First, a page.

Researchers developing urine test for childhood sleep apnea

December 9, 2009

A pilot study has found that levels of four proteins in a child’s urine can reliably distinguish between obstructive sleep apnea, which should receive prompt treatment, and habitual snoring, which does not require medical attention.

Such a test could alleviate the need for costly and inconvenient sleep studies in children who snore, researchers from the University of Chicago and the University of Louisville report in the December 15, 2009, issue of the American Journal of Respiratory and Critical Care Medicine.

A simpler test could also speed up screening, diagnosis and treatment and “ameliorate the overall outcome,” the authors suggest.

“We did not expect that urine would enable us to identify OSA,” said study director David Gozal, MD, professor and chairman of pediatrics at the University of Chicago. “However, the field of biomarkers is rapidly expanding. This opens the way for possible simple diagnostic screening methods in the future.”

Obstructive sleep apnea (OSA) affects an estimated one to three percent of children up to the age of nine. It can lead to cognitive, behavioral, cardiovascular and metabolic consequences. Because there are few pediatric sleep diagnostic facilities, children with suspected OSA seldom get diagnosed promptly and treatment is often delayed.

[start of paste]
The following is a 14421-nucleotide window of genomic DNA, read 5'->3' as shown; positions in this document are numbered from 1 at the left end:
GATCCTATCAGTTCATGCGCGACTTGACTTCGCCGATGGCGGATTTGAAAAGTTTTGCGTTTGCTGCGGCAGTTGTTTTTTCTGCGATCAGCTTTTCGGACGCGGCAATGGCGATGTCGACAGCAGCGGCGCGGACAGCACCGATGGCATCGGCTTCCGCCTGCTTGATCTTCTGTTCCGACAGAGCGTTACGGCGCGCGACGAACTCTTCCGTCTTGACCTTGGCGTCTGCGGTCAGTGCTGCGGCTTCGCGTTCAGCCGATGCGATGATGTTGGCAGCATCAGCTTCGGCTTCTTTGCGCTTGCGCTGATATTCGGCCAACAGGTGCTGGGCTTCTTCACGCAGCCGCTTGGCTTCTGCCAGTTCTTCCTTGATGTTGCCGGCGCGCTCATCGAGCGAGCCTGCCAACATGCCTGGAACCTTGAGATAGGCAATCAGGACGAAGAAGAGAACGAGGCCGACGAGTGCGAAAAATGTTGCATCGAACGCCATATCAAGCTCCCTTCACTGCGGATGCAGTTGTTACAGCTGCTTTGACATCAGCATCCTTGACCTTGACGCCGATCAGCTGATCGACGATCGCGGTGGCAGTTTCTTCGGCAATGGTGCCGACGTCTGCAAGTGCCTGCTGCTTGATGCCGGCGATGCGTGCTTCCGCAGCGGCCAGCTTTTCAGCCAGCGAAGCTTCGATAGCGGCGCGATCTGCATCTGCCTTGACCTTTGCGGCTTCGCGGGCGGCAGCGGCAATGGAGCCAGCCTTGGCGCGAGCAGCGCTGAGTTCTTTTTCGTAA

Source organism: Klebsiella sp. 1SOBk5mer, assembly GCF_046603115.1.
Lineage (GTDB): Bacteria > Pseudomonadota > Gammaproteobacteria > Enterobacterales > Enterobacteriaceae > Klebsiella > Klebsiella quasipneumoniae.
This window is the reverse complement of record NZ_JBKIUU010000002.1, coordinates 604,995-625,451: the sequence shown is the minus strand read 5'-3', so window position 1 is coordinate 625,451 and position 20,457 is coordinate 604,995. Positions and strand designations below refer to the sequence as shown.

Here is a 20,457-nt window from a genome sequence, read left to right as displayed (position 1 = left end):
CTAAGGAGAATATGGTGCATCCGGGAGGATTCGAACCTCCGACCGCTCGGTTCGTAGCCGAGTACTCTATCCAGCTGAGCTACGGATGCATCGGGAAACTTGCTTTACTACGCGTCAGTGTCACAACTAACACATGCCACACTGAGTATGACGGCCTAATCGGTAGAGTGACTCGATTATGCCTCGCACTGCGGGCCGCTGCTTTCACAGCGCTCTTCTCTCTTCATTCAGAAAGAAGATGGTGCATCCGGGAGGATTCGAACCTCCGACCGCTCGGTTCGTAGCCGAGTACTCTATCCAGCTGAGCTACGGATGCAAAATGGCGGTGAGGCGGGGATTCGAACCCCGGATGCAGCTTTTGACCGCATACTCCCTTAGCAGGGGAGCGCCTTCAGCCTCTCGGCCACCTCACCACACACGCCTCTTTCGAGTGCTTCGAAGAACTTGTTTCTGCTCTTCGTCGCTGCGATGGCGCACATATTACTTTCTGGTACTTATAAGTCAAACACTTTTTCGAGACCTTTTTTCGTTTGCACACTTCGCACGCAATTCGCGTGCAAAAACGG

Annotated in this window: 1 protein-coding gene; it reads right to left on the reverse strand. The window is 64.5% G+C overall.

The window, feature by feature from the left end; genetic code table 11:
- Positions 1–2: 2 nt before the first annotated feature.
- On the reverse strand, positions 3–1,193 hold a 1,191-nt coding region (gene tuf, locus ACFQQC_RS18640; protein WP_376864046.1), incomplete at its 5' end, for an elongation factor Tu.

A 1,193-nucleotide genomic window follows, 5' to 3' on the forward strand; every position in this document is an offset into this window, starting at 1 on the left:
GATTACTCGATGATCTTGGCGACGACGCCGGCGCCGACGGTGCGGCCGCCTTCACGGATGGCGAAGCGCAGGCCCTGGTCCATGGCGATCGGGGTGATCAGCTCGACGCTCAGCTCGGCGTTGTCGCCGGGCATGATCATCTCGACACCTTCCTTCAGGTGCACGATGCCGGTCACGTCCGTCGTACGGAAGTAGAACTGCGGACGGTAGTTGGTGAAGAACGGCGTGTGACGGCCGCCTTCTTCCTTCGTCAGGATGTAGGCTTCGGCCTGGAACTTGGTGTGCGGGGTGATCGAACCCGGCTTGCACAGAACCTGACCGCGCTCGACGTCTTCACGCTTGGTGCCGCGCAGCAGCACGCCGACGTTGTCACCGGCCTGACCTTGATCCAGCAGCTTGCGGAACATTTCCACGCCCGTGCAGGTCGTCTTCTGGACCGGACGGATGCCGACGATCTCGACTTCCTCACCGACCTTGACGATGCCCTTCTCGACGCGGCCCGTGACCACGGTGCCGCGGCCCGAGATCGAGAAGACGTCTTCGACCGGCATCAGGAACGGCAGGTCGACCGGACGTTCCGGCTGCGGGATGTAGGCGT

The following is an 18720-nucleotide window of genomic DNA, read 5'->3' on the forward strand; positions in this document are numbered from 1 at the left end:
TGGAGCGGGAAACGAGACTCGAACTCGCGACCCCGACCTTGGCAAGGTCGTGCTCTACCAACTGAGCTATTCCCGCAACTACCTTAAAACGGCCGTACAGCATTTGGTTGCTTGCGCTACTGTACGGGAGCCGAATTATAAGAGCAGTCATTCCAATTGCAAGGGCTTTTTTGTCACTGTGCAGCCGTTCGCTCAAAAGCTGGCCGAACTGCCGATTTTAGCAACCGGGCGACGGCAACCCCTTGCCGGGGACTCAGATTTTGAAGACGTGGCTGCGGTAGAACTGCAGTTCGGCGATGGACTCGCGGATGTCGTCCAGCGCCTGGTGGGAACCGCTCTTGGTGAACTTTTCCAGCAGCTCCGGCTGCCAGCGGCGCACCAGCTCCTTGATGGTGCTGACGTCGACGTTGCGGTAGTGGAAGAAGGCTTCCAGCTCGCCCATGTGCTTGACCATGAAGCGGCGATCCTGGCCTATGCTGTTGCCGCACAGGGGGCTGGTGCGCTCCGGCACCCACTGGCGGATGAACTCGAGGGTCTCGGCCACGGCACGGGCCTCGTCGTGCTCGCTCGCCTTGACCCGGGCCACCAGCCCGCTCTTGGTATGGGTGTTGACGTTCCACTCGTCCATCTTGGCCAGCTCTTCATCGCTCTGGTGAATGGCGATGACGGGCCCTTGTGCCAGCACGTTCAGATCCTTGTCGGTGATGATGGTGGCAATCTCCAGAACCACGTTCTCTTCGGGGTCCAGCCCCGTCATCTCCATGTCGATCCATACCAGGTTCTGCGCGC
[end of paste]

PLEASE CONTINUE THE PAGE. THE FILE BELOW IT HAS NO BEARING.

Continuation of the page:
Pediatricians can’t begin therapy without a sleep study, however. Although 12 percent of children habitually snore, only 25 percent of those children suffer from OSA. Since treatment begins with surgery to remove enlarged tonsils and adenoids, distinguishing between OSA and habitual snoring is crucial.

Gozal and colleagues studied 120 children ages 2 to 9. Ninety of the children were referred to a sleep clinic to be evaluated for suspected sleep-disordered breathing; the other 30 were healthy, non-snoring children.

The children all underwent standard overnight polysomnography and were categorized either as having OSA (60), habitual snoring (30) or no sleep-disordered breathing (30). Urine samples were collected the morning after the sleep study.

The researchers used a sophisticated electrophoresis technique to screen hundreds of proteins in the urine. They found 12 proteins that were consistently higher or lower in children with OSA compared to children who snored or healthy, non-snoring children.

Nine proteins were increased and three were decreased in those with OSA. There was no difference in protein levels between children who snored and those with no obstructive sleep apnea.

Levels of just four of those proteins provided a highly accurate test for apnea and “can potentially be used to screen children with habitual snoring in the future,” the authors wrote.

Several of the proteins that were elevated in children with OSA are associated with inflammation and are considered sensitive indicators of mild kidney damage. The researchers suspect that the “intermittent hypoxia and globally increased oxidative stress and inflammatory processes activated by OSA may lead to mild renal dysfunction.”

The next steps, Gozal said, are to validate these findings in urine samples from many children from laboratories around the country and to “develop a simple color-based test that can be done in the physician office or by the parents.”

Additional authors include Leila Gozal and Jinkwan Kim of the University of Chicago; and Saeed Jortani, Ayelet Snow, Rakesh Bhattacharjee, and Oscar Capdevila of the University of Louisville.

The University of Chicago Medicine
Communications
950 E. 61st Street, Third Floor
Chicago, IL 60637
Phone (773) 702-0025 Fax (773) 702-3171